Senior SMSF Technical Specialist
It’s that time of year. Lots to do, not much time to do it in. But it’s still important to check under the hood of your SMSFs’ related party lease arrangements.
There are potentially a lot of good reasons to do so:
- many funds are changing auditors as a result of the independence requirements,
- the ATO compliance approach on COVID-19 rent concessions offered to related parties is due to end on 30 June 2021, and
- the work the ATO is undertaking on non-arm’s length income (NALI) is ongoing.
A little bit of time spent now getting things right may save you (and your client) time and resources by avoiding having to fix issues up later on.
Many funds lease commercial property to a related party. And the key to helping clients get these arrangements right is to ensure their super funds are dealing with related entities as if they were a third party. This needs to happen at all times – from when the property is first leased, right through to when the property is vacated or sold. And it doesn’t only apply to the rent but also any expenses or outgoings.
Documentation. Auditors ask for it, the ATO expects it. Trustees need to demonstrate the lease of the business real property is on arm’s length terms. Check you have a current written lease agreement in place, that it is based upon a third party rental appraisal and the terms of the lease are complied with. Be careful to note if the market price estimate of rent quoted is inclusive of GST and outgoings. If the tenant wishes to exercise an option to renew, ensure the notice requirements outlined in the lease agreement are followed.
Does the tenant want to bring forward a tax deduction this year? A prepayment of rent may be permitted (subject to the lease agreement) but trustee minutes or a resolution should record why the prepayment was appropriate and on arm’s length terms, for example, was a discount offered, or was a longer term secured as a result?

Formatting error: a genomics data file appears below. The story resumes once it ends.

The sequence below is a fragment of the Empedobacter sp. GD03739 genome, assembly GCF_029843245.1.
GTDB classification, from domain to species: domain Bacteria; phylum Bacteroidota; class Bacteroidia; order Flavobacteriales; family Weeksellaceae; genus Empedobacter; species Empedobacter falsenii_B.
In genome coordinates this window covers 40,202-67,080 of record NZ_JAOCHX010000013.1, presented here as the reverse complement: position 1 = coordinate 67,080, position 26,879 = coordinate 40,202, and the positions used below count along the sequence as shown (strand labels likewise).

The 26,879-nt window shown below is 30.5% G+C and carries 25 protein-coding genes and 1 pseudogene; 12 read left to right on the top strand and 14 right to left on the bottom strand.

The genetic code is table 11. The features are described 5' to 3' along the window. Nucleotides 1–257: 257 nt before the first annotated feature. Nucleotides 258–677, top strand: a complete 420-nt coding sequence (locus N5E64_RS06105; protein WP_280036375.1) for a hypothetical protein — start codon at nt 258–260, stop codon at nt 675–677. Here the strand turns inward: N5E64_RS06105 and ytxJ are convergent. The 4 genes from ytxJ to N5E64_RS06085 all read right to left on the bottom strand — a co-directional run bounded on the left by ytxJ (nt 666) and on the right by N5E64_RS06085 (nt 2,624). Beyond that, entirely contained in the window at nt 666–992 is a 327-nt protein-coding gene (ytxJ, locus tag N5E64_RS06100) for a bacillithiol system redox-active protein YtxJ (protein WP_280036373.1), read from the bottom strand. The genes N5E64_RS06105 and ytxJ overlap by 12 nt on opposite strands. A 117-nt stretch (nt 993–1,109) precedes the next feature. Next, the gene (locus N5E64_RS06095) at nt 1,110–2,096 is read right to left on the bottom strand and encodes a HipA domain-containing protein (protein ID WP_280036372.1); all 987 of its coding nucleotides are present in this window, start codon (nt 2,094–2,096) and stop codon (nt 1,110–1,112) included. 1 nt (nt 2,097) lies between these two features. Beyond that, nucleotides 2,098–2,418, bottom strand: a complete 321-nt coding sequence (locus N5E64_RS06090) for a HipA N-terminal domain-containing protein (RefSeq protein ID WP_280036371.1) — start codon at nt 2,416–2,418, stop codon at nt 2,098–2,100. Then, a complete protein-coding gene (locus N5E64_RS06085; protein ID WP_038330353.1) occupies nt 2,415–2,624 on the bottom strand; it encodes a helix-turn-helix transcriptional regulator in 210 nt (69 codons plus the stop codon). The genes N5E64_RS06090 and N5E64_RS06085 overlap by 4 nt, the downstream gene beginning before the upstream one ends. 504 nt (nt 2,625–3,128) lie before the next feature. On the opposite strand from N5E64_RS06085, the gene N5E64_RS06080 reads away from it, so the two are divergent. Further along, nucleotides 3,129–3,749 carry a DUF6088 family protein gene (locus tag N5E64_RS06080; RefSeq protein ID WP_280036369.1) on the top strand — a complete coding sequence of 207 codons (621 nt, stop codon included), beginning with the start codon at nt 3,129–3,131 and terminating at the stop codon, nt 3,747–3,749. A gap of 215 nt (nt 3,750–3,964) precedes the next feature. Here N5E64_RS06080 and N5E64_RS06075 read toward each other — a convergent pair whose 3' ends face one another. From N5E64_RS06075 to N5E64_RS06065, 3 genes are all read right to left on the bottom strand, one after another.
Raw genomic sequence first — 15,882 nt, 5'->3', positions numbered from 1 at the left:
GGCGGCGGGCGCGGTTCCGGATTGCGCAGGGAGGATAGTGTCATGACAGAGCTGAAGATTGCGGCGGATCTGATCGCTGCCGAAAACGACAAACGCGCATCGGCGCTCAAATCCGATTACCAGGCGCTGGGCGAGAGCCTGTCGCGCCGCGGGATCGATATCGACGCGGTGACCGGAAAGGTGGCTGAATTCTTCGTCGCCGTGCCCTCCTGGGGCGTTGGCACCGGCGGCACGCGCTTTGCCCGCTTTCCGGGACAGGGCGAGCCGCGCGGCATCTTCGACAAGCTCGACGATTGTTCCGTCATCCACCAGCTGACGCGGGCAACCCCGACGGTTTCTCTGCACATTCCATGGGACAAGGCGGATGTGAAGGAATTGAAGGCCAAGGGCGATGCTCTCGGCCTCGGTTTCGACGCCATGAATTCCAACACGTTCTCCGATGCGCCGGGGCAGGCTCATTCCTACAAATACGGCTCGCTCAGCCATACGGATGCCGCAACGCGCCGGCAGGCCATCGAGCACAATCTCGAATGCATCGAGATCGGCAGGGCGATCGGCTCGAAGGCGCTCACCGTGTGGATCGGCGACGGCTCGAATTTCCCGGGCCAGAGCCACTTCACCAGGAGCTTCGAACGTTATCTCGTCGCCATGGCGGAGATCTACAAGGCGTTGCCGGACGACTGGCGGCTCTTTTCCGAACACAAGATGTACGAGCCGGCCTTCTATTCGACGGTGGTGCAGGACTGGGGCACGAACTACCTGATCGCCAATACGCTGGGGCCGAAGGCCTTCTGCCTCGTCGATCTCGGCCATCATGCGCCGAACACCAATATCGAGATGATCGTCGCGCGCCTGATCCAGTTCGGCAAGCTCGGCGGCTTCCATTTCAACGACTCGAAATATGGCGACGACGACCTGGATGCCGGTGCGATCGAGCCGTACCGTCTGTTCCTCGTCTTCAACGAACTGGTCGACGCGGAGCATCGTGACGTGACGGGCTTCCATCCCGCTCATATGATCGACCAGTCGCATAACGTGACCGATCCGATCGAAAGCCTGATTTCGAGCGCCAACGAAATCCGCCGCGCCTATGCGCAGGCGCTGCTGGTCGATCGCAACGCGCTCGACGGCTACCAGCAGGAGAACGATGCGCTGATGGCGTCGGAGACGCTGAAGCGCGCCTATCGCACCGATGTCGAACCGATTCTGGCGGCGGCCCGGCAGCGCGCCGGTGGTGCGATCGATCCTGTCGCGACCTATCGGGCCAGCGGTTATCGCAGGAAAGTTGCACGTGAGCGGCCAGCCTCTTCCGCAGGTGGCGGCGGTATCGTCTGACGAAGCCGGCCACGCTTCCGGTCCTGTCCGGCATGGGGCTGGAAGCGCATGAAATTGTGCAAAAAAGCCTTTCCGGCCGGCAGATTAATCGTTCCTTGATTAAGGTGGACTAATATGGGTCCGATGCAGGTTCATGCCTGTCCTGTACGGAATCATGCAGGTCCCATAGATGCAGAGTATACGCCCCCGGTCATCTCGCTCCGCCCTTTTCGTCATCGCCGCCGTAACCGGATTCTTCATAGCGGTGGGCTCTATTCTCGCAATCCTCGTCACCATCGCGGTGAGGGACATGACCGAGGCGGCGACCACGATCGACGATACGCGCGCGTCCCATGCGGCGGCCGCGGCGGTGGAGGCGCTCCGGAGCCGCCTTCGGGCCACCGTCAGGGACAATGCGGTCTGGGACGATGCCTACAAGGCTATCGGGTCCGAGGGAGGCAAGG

But what happens when the tenant can’t pay?
The financial impact of COVID-19 on industry and businesses continues to play out. If the trustees of the fund agreed to offer a related party a rent deferral, ensure the fund has received the outstanding rent as agreed. For a refresher on the original announcements/concessions offered, the Super Companion, our on-line tech resource, has all the details along with frequently asked questions.
As Melbourne remains in lockdown and some industries have been slow to recover, there may be related party tenants who continue to struggle to remit the rent due. In the absence of any further announcements by the ATO, we expect trustees will need to obtain third party evidence to justify the commerciality of any continued arrangements beyond 30 June 2021.
Any arrangements which are not commercial could trigger a breach of a number of SIS provisions including the arm’s length rules, sole purpose test, prohibition on providing financial assistance to members or relatives and in-house asset rules (a rent deferral could amount to a loan to the tenant).
Whilst the ATO did not require auditors to report breaches of section 65 (financial assistance) and section 84 (in-house asset rules) if they were a result of rental relief due to COVID-19 (provided the arrangement was on commercial terms and appropriately documented), no extension on this compliance approach beyond 30 June 2021 has yet been offered.
And don’t forget expenses. The ATO is still working on finalising their view on how they will apply the NALI rules to expenditure of a general nature that is not at arm’s length (eg accountant not charging their fund accounting fees). Accordingly, they will not commit resources to reviewing these types of expenses prior to 1 July 2022, however, this transitional compliance approach does not apply where the fund incurs non-arms’ length expenditure that directly relates to the fund deriving particular ordinary or statutory income (such a property expenditure).
As such, closely review property expenses and outgoings to ensure the correct entity is incurring the expense and on commercial terms.
Owning commercial property remains a popular investment for SMSFs. Ensuring lease arrangements for the year ahead are in good health will ensure the associated income and gains will continue to be taxed concessionally. An ounce of prevention is better than a pound of cure.
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